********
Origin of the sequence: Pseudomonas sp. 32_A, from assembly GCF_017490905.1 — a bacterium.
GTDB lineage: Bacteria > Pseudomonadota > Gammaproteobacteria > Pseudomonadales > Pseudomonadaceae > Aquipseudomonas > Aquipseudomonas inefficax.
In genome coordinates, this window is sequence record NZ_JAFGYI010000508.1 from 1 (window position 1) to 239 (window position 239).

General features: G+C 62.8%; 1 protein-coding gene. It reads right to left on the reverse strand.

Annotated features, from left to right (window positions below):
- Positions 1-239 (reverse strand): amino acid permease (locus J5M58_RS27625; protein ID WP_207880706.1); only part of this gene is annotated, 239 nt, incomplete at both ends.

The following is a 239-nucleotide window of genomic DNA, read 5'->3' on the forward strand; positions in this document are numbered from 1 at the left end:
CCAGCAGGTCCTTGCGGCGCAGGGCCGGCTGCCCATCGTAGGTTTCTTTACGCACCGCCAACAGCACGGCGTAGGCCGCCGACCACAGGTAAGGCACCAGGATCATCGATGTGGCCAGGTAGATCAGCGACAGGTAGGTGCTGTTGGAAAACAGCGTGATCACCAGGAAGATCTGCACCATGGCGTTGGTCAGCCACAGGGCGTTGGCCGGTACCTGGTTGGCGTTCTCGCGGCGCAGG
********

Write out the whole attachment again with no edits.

Origin of the sequence: Pseudomonas sp. 32_A, from assembly GCF_017490905.1 — a bacterium.
GTDB lineage: Bacteria > Pseudomonadota > Gammaproteobacteria > Pseudomonadales > Pseudomonadaceae > Aquipseudomonas > Aquipseudomonas inefficax.
In genome coordinates, this window is sequence record NZ_JAFGYI010000508.1 from 1 (window position 1) to 239 (window position 239).

General features: G+C 62.8%; 1 protein-coding gene. It reads right to left on the reverse strand.

Annotated features, from left to right (window positions below):
- Positions 1-239 (reverse strand): amino acid permease (locus J5M58_RS27625; protein ID WP_207880706.1); only part of this gene is annotated, 239 nt, incomplete at both ends.

The following is a 239-nucleotide window of genomic DNA, read 5'->3' on the forward strand; positions in this document are numbered from 1 at the left end:
CCAGCAGGTCCTTGCGGCGCAGGGCCGGCTGCCCATCGTAGGTTTCTTTACGCACCGCCAACAGCACGGCGTAGGCCGCCGACCACAGGTAAGGCACCAGGATCATCGATGTGGCCAGGTAGATCAGCGACAGGTAGGTGCTGTTGGAAAACAGCGTGATCACCAGGAAGATCTGCACCATGGCGTTGGTCAGCCACAGGGCGTTGGCCGGTACCTGGTTGGCGTTCTCGCGGCGCAGG